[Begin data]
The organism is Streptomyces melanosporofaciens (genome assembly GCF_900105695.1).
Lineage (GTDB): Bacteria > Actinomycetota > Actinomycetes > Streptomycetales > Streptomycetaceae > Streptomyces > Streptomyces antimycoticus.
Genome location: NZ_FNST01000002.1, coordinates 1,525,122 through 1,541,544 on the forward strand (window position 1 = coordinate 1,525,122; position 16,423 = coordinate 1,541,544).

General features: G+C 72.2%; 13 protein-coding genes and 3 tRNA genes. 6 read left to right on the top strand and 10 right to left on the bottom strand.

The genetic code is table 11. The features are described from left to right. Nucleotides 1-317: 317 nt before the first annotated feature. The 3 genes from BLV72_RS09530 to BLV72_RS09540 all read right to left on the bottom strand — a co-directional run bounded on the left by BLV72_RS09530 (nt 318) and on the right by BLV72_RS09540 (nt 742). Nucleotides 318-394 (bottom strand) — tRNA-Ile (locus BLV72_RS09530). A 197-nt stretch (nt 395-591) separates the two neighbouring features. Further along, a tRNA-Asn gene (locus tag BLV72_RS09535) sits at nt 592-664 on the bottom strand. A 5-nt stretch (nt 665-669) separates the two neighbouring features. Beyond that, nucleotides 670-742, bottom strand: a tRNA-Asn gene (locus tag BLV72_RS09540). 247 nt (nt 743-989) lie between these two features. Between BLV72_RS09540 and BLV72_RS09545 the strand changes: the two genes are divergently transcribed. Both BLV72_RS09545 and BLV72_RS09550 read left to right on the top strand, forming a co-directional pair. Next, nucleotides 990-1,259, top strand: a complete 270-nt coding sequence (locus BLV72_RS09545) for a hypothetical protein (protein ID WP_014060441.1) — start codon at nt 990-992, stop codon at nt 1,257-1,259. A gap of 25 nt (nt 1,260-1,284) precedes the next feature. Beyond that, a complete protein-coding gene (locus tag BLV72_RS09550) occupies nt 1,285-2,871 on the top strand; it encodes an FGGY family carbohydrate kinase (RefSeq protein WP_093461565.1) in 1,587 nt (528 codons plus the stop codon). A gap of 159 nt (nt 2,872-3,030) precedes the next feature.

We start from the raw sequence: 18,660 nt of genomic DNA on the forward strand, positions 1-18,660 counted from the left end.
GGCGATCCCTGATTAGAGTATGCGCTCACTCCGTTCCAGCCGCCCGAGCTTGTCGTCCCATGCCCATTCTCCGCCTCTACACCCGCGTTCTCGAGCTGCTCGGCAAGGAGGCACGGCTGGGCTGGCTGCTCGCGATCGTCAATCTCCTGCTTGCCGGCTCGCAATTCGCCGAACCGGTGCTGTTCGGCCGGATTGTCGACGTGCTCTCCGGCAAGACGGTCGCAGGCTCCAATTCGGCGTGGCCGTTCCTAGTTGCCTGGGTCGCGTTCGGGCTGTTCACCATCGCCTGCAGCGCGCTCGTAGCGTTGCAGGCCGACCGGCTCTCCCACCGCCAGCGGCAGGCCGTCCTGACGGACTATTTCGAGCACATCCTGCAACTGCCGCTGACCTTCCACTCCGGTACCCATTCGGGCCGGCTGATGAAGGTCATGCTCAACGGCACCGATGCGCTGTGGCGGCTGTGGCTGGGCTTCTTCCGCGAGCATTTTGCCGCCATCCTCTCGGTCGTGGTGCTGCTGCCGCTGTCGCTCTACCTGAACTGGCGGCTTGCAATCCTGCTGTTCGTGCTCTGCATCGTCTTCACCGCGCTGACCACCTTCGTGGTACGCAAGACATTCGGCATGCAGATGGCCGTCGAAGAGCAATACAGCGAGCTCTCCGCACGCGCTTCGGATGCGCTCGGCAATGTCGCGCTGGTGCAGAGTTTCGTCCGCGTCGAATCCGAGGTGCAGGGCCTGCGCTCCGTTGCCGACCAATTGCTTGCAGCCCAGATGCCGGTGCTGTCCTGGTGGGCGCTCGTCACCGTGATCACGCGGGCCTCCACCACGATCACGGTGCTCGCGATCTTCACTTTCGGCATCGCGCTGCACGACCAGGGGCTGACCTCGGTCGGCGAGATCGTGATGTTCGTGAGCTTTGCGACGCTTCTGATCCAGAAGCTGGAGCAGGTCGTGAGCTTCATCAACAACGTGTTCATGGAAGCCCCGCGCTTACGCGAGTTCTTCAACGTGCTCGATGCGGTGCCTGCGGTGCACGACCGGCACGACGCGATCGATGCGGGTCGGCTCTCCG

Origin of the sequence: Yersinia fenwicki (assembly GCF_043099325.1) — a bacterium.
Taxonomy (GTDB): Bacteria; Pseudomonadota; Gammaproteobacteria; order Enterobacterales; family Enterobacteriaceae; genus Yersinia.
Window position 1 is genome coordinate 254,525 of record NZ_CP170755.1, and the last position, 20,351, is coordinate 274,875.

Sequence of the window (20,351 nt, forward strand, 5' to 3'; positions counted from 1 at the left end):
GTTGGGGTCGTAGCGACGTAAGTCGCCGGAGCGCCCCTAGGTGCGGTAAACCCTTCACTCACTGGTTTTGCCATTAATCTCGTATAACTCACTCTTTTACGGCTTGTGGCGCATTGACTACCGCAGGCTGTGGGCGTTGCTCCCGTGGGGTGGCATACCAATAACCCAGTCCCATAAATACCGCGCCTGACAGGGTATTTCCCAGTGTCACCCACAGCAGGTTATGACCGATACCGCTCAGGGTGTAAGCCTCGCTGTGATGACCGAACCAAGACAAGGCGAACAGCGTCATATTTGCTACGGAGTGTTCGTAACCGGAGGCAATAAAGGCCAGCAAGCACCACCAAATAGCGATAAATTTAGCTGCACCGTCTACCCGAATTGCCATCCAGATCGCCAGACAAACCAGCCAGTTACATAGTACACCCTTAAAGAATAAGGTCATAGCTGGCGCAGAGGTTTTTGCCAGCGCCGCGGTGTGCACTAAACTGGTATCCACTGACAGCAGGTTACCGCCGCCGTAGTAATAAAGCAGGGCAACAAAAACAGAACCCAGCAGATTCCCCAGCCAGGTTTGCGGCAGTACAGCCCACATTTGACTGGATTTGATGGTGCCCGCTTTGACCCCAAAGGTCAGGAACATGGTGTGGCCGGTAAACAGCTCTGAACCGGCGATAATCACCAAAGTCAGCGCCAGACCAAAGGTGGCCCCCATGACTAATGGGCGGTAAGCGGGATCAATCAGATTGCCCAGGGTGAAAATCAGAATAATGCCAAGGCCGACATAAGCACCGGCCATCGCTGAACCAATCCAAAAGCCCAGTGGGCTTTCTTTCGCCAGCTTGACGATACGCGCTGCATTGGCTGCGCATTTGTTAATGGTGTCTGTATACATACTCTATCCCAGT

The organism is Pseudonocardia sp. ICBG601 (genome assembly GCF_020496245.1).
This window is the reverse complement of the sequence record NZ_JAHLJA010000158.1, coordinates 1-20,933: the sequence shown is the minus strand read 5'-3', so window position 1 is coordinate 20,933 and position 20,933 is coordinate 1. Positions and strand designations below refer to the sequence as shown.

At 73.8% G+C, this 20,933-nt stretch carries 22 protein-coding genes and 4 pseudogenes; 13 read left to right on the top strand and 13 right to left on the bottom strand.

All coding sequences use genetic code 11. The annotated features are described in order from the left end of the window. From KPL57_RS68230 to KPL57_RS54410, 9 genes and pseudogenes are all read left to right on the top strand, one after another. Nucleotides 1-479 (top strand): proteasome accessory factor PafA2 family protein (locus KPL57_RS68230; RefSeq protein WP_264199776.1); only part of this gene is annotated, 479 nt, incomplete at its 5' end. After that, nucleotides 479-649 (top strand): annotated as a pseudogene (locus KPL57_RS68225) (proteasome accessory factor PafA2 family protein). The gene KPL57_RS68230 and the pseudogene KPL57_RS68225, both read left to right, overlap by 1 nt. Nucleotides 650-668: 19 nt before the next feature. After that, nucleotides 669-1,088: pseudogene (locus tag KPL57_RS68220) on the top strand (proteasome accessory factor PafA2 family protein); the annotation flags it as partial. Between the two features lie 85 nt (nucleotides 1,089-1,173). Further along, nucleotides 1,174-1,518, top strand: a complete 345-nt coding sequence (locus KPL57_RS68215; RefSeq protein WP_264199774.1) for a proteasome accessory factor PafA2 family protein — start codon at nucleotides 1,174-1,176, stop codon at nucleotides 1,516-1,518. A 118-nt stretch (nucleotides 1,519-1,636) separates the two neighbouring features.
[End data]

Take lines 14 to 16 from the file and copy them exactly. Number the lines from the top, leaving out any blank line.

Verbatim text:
This window is the reverse complement of the sequence record NZ_JAHLJA010000158.1, coordinates 1-20,933: the sequence shown is the minus strand read 5'-3', so window position 1 is coordinate 20,933 and position 20,933 is coordinate 1. Positions and strand designations below refer to the sequence as shown.

At 73.8% G+C, this 20,933-nt stretch carries 22 protein-coding genes and 4 pseudogenes; 13 read left to right on the top strand and 13 right to left on the bottom strand.

All coding sequences use genetic code 11. The annotated features are described in order from the left end of the window. From KPL57_RS68230 to KPL57_RS54410, 9 genes and pseudogenes are all read left to right on the top strand, one after another. Nucleotides 1-479 (top strand): proteasome accessory factor PafA2 family protein (locus KPL57_RS68230; RefSeq protein WP_264199776.1); only part of this gene is annotated, 479 nt, incomplete at its 5' end. After that, nucleotides 479-649 (top strand): annotated as a pseudogene (locus KPL57_RS68225) (proteasome accessory factor PafA2 family protein). The gene KPL57_RS68230 and the pseudogene KPL57_RS68225, both read left to right, overlap by 1 nt. Nucleotides 650-668: 19 nt before the next feature. After that, nucleotides 669-1,088: pseudogene (locus tag KPL57_RS68220) on the top strand (proteasome accessory factor PafA2 family protein); the annotation flags it as partial. Between the two features lie 85 nt (nucleotides 1,089-1,173). Further along, nucleotides 1,174-1,518, top strand: a complete 345-nt coding sequence (locus KPL57_RS68215; RefSeq protein WP_264199774.1) for a proteasome accessory factor PafA2 family protein — start codon at nucleotides 1,174-1,176, stop codon at nucleotides 1,516-1,518. A 118-nt stretch (nucleotides 1,519-1,636) separates the two neighbouring features.